Common sense is a powerful tool we use every day to help us make decisions, and while it is extremely useful, it can also lead us astray. Jordan Ellenberg’s book “How Not To Be Wrong” explains how the skills honed through the study of mathematics can help us to overcome these shortcomings and extend the reach of our common sense.
In a previous article I looked at survivorship bias and other ways in which the human brain has developed in a way that can lead to incorrect assumptions being made. “How Not To Be Wrong” expands this list and looks into a range of other instances where commonly used lines of reasoning expose some slightly alarming assumptions and oversimplifications that people instinctively make on a regular basis.
I’m going to look at one of these cases and how you can identify when you might be making this mistake.
Not Everything is Linear
A straight line on a graph is a very attractively simple thing. It was probably the first type of line graph you ever looked at in school.
It’s easy to understand what it means too. As X increases, Y also increases (or decreases, if the line points down) in a nice predictable way.
Real life is rarely this neat though. Often the data will form an S or some other shape (or no shape at all). In a lot of cases though, a linear model is a useful way to approximate how small changes might shape particular outcomes. We use these sorts of techniques in research a lot as a quick way to approximate the relationship between different measures.
Our brains know this too. This is why in most cases, the instinctive first assumptions our brain forms when trying to understand how A might affect B is to assume linearity.
“If some is good, then surely more is better”.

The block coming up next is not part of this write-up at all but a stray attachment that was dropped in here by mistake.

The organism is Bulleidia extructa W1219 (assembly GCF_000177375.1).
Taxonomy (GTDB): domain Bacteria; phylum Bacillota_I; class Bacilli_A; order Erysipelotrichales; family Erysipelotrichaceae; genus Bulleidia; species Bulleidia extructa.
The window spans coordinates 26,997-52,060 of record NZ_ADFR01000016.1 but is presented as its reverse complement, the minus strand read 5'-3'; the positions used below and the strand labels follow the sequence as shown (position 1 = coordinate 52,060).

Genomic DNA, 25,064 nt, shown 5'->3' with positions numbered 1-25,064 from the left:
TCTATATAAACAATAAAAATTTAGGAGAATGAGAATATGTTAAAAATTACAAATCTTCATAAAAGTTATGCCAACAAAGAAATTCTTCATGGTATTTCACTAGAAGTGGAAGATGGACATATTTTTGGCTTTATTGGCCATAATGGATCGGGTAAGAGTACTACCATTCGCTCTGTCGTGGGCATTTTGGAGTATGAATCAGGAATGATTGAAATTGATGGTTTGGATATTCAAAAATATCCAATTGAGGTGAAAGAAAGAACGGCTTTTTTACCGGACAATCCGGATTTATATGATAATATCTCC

In some cases however, a linear relationship (with both measures increasing in step) is not appropriate.
It’s perhaps an obvious statement, but just because raising the price might result in increased profits, doesn’t mean that we should expect raising it further to have the same result. This is an obvious example, but where you can trip up in business decisions is when the situation is less obvious.
Imagine that you have seen a jump in profits at the end of a year, and following some research you conclude that the jump was a result of the successful roll-out of your new online portal. Online sales went from about 40% of your business to about 60%, and profits jumped in response. You decide to aim for a similar increase the next year, getting online sales up to 80%, in the expectation that this will result in a similar jump in profits.
Come the next year you find that profits are down despite hitting your target for online sales. What went wrong? Could you have seen this coming?
Escaping the Trap
A useful trick to check if you are going to run into trouble is to consider the extreme cases.
What would happen if it was 0%? In that case, costs would be much higher and businesses looking for the speed and convenience of online sales would go elsewhere, so profits would go down.
What would you expect to happen if you made 100% of your sales online? If you currently have 40% of sales through offline channels despite the portal being available, it is likely that at least some of your customers prefer other channels. If you remove these other options, then these customers might leave you, resulting in a loss in sales that more than offsets the costs saved when sales are made online.
Once you realise this, you can escape the trap.
Now you know you are not looking at a straight-line graph, two questions need to be answered:
- What does the curve actually look like?
- Where are you on the curve?
In the example we looked at, the curve might have looked a bit like this:
As long as you are somewhere in the green area, then things will go as expected:
The trouble comes when you think you are in the green patch, when the truth is that you are in the orange, or even the red. This can even lead you to do exactly the opposite of what you should be doing!
When planning business objectives or trying to predict how changes might affect the future of your business, always be careful to check you aren’t falling into the trap of assuming a linear relationship. What would you expect in the extreme cases?
Some market research models can help with this problem. The Kano model for example sorts product and service components based on how we would expect delivery to impact appeal, Conjoint analysis can identify at which level of performance we see diminishing returns on improvement and linear regression can help pick out what relationships it is safe to treat as linear.